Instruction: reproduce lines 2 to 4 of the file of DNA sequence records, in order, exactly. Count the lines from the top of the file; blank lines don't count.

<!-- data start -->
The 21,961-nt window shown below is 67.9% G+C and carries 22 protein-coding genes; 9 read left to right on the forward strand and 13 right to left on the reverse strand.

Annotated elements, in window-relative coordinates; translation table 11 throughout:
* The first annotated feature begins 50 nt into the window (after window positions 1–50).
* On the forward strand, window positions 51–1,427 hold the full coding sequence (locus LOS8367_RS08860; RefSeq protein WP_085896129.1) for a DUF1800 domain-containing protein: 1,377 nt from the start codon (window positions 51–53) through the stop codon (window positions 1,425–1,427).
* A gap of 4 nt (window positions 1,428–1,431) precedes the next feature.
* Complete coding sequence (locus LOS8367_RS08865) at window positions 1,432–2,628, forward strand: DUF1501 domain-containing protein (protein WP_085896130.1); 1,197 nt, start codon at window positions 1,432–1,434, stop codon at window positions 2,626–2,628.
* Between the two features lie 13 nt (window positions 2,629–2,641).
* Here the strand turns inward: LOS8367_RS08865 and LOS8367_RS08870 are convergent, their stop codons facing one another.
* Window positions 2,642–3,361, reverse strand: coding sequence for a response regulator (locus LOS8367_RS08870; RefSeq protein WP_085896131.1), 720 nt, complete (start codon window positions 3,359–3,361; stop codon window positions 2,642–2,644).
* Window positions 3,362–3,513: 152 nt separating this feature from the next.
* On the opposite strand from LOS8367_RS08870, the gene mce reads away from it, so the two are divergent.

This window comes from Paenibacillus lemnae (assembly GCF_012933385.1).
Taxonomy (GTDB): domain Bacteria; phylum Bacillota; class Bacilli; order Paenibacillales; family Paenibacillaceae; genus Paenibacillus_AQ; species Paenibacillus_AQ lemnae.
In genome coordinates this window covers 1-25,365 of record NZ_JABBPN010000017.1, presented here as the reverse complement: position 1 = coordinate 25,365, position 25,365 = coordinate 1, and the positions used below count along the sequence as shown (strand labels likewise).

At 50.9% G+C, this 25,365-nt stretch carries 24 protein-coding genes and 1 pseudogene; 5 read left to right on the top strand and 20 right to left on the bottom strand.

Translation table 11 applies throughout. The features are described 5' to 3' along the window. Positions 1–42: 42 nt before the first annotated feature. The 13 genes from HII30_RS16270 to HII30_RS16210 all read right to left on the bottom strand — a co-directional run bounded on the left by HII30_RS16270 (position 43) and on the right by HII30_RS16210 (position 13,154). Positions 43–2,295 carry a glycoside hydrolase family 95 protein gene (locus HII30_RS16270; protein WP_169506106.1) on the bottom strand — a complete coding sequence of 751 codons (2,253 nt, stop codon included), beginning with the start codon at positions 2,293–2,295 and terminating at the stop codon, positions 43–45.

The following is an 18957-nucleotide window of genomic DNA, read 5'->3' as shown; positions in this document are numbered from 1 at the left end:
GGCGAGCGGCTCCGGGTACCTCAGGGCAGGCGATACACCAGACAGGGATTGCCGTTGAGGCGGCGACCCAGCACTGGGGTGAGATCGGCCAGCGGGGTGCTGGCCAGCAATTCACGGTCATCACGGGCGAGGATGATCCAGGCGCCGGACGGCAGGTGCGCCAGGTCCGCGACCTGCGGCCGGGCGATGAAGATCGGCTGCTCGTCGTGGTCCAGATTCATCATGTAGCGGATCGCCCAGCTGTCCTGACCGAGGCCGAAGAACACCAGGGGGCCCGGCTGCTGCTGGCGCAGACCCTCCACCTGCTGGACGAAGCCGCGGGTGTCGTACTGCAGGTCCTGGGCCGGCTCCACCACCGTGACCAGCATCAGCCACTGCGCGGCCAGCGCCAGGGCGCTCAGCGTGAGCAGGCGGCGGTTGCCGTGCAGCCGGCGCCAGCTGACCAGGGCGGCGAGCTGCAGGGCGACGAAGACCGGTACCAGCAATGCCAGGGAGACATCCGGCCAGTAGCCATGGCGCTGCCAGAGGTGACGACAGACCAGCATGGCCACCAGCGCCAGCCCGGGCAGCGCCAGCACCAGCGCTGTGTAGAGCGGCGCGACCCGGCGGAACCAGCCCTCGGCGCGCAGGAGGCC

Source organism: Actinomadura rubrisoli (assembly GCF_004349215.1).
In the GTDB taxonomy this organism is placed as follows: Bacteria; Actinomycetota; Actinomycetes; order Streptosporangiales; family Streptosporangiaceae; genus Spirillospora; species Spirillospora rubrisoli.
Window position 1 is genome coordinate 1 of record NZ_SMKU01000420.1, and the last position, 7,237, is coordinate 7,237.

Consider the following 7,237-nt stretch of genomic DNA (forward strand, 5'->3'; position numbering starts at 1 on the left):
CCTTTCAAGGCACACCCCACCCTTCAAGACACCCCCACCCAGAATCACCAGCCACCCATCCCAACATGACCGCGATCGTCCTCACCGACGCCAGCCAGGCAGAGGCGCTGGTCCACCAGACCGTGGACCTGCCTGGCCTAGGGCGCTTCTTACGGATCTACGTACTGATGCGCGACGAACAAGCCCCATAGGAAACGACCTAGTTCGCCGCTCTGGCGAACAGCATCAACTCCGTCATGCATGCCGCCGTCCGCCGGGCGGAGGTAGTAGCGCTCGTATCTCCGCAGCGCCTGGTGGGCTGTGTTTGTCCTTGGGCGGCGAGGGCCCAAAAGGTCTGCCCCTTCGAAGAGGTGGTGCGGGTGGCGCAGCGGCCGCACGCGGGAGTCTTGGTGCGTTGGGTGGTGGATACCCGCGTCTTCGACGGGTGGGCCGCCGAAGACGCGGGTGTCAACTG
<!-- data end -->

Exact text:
Annotated elements, in window-relative coordinates; translation table 11 throughout:
* The first annotated feature begins 50 nt into the window (after window positions 1–50).
* On the forward strand, window positions 51–1,427 hold the full coding sequence (locus LOS8367_RS08860; RefSeq protein WP_085896129.1) for a DUF1800 domain-containing protein: 1,377 nt from the start codon (window positions 51–53) through the stop codon (window positions 1,425–1,427).